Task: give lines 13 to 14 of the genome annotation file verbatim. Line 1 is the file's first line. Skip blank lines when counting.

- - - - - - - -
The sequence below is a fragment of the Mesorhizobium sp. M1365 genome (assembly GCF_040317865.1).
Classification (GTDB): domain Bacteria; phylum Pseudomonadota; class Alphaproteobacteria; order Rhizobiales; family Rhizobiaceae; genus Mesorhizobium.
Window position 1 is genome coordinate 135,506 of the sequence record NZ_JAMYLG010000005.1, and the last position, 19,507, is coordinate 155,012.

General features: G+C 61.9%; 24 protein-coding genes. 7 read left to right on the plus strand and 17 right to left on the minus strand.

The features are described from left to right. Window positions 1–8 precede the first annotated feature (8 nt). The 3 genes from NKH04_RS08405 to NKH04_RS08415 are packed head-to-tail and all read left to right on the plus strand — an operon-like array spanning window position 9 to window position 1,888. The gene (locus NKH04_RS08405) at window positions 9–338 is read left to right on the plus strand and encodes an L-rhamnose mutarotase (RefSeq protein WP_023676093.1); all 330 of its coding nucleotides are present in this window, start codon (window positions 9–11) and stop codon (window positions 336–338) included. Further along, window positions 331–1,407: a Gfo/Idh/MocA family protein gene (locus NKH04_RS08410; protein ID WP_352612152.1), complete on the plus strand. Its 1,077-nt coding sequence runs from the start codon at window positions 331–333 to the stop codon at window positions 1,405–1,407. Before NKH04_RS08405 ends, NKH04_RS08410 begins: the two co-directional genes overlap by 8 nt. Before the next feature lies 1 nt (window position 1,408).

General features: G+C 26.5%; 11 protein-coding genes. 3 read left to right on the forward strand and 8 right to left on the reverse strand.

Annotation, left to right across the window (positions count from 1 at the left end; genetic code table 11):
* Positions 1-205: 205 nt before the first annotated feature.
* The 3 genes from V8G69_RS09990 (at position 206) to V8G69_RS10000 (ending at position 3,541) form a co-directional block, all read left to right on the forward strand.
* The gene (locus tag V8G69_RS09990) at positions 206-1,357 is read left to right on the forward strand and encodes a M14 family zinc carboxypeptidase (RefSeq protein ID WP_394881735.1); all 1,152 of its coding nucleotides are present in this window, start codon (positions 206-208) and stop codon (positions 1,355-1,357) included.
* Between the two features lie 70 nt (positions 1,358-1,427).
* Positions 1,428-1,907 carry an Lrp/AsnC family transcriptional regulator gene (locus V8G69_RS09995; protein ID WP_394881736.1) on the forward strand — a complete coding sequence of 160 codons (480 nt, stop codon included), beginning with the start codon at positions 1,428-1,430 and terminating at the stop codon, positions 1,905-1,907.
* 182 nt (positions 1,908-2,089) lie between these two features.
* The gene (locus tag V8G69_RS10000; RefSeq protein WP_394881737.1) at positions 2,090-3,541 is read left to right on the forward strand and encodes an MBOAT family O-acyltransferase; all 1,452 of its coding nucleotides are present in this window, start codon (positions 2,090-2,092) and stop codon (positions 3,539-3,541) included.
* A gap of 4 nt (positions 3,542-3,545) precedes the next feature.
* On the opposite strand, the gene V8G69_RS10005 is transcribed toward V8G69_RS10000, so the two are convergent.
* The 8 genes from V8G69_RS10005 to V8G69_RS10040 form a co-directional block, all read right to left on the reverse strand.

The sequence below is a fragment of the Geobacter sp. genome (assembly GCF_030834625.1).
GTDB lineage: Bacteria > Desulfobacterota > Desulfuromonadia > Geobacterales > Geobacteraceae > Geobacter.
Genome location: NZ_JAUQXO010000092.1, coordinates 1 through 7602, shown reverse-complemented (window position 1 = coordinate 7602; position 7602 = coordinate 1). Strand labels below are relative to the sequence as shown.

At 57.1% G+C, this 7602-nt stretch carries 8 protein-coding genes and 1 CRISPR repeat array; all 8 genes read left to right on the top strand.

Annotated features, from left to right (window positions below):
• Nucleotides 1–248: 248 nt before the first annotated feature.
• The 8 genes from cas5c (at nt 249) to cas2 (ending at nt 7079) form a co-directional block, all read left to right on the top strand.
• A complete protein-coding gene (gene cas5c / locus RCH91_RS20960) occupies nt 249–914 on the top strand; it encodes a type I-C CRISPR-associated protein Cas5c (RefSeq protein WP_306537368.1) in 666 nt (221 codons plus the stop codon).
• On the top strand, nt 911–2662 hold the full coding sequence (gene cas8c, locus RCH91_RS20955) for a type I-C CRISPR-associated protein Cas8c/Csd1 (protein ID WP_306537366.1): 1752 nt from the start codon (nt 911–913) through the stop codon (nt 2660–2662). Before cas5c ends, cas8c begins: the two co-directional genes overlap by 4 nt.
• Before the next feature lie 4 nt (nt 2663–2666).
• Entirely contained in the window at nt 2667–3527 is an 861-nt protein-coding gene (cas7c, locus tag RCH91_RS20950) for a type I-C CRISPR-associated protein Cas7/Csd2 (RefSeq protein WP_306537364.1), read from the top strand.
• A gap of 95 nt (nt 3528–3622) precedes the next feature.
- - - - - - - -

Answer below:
* 182 nt (positions 1,908-2,089) lie between these two features.
* The gene (locus tag V8G69_RS10000; RefSeq protein WP_394881737.1) at positions 2,090-3,541 is read left to right on the forward strand and encodes an MBOAT family O-acyltransferase; all 1,452 of its coding nucleotides are present in this window, start codon (positions 2,090-2,092) and stop codon (positions 3,539-3,541) included.